“Today, police departments across the country are using more than $1 billion in surplus military equipment handed out since 9/11. A study released last year by Brown University’s Costs of War project found that the Department of Defense’s 1033 program, which offers free surplus military equipment to police departments, has transferred at least $1.6 billion worth of equipment to departments across the country since 9/11, compared to just $27 million before the attacks.
That equipment includes mine-resistant, armored-protective vehicles, or MRAPs—armored personnel carriers designed to survive bomb blasts on the roads of Iraq and Afghanistan. The study found 1,114 MRAPs currently in the possession of American police departments.
And the 1033 program is dwarfed by Department of Homeland Security (DHS) grants to cities and states. Bloomberg reported last year that states and metro areas have received $24.3 billion since 2003 from two DHS programs, the State Homeland Security Program and the Urban Areas Security Initiative.”
“The debate has been around since at least 1973, when dozens of Israeli tanks and armored vehicles were destroyed daily by Arab infantry using Soviet-built AT-3 Sagger anti-tank guided missiles during the Yom Kippur War.
Those arguing against the tank say that there is no point in investing in new ones since they will easily be destroyed by attack helicopters and anti-tank weapons, which have only gotten more advanced since the 1970s.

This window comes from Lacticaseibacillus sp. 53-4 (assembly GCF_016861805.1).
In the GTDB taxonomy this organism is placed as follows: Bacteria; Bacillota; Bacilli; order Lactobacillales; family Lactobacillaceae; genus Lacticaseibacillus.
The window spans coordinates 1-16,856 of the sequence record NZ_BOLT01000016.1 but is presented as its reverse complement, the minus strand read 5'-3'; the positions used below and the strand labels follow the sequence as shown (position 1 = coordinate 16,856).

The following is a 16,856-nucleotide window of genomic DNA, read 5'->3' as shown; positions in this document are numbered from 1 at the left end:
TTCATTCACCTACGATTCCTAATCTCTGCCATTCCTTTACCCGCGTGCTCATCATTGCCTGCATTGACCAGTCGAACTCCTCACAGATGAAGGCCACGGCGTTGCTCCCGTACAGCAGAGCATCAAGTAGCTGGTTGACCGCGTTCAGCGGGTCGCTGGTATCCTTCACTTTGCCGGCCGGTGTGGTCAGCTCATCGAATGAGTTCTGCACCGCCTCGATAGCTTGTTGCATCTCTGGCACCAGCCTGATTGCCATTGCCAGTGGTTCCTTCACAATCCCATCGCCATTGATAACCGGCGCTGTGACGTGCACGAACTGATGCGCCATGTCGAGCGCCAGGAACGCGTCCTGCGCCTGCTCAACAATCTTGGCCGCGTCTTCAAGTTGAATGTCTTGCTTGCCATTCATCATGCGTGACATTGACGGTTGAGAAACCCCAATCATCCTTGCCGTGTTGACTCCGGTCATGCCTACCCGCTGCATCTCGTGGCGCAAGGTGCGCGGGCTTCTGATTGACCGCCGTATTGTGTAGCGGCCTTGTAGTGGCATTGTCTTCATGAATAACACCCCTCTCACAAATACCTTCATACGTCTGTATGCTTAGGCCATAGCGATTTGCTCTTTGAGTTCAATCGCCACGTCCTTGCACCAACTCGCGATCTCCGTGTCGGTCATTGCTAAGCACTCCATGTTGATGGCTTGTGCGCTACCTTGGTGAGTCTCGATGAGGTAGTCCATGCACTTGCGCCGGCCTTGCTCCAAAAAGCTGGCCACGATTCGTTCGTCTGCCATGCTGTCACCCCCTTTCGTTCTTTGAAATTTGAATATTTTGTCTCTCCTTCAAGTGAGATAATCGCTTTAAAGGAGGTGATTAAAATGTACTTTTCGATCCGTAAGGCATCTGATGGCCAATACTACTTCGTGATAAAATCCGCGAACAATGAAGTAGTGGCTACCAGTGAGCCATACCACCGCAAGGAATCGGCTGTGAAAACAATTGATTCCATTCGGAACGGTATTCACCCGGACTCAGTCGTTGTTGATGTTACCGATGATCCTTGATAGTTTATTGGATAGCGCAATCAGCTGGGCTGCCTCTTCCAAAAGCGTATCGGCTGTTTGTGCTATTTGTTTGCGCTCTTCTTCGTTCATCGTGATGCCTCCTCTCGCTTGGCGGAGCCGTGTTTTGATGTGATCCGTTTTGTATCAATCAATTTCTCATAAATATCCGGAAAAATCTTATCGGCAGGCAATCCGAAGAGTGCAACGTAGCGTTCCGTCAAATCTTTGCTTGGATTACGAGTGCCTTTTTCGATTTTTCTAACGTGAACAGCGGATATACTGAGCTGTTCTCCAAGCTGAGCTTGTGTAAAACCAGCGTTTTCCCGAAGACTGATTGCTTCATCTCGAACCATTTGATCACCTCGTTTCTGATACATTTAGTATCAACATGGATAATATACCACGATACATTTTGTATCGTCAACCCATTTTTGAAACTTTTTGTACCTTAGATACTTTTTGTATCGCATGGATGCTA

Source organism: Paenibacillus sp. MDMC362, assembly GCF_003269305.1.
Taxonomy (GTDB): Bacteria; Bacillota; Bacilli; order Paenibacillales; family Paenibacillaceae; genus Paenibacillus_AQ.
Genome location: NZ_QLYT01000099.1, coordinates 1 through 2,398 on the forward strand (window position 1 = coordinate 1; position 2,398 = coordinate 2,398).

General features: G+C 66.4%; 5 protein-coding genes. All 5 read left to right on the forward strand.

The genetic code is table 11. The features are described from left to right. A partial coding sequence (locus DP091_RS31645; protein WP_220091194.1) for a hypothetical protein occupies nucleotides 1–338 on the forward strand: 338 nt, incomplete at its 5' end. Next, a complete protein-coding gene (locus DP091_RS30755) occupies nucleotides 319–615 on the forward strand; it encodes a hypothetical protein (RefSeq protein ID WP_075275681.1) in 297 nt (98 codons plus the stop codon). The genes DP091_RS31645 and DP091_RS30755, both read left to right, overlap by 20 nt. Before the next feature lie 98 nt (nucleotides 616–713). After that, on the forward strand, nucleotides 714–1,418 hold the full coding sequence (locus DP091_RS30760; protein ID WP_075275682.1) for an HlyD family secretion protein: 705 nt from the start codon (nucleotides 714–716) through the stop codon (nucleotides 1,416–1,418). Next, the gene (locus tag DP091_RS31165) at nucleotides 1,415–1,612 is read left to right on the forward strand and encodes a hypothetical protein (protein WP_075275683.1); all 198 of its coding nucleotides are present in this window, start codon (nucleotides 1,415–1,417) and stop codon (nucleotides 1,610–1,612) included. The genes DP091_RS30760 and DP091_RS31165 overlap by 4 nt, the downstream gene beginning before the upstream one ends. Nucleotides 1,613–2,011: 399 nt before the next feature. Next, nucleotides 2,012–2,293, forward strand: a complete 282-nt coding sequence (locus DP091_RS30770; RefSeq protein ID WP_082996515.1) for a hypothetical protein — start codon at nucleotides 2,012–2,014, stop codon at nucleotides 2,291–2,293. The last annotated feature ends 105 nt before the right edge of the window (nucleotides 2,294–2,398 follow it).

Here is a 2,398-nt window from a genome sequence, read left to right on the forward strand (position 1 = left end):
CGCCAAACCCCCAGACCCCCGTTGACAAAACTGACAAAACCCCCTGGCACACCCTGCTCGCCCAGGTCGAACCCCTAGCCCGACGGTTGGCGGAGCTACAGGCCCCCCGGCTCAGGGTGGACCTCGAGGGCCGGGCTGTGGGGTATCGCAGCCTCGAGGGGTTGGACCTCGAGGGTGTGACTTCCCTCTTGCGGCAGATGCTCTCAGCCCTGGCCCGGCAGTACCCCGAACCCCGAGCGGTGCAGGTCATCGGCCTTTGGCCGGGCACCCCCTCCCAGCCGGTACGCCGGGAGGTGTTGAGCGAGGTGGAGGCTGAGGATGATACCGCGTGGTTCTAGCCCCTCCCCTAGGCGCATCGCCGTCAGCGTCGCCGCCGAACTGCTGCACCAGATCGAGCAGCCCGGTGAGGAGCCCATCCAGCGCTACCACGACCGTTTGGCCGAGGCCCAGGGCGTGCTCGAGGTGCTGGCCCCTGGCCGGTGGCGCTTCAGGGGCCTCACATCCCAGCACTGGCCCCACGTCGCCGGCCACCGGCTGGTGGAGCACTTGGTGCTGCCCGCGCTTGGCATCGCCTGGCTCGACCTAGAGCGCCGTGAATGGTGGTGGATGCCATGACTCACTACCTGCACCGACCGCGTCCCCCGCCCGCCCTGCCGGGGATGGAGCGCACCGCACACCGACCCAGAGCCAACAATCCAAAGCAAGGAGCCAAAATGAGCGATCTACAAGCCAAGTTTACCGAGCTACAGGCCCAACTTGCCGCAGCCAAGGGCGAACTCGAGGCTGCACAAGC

The recent war in Nagorno-Karabakh seems to lend credence to this argument.
On October 26, Azeri President Ilham Aliyev claimed his country’s forces destroyed 252 tanks and 50 infantry fighting vehicles. A day before the armistice was announced, Armenia claimed it had destroyed 784 armored vehicles in total.
Both sides are likely exaggerating, but dozens of videos published by the Azeris, as well as open-source analysis, make clear that armored units suffered catastrophic losses.”
“It wasn’t clear if the monster missile was active or simply a shell, but the unprecedented spectacle less than a month ahead of the U.S. presidential election could raise the specter of coming North Korean weapons tests.
North Korea hasn’t tested an ICBM in almost three years. And the country’s leader, Kim Jong Un, conducted three high-wattage meetings with President Trump after the flight of Hwasong-15, a missile believed to be capable of reaching the U.S.
This year, North Korea has taken a hostile posture toward the U.S., airing grievances and declaring its aversion to nuclear negotiations with Washington.
A military display was not unexpected on Saturday, the 75th anniversary of the ruling Workers’ Party, and Kim didn’t directly criticize the U.S. during the festivities.
But the event stood out for size of the possible new missile, which appeared much larger than the Hwasong-15, and for the parade’s timing in the small hours of Saturday morning local time.
“This was most unusual,” Sung-Yoon Lee, a Korea expert at Tufts University’s Fletcher School of Law and Diplomacy, told the Daily News. “The amount of electricity they must have spent — in a country that lacks electricity even in the capital city — shows you they went all-out.””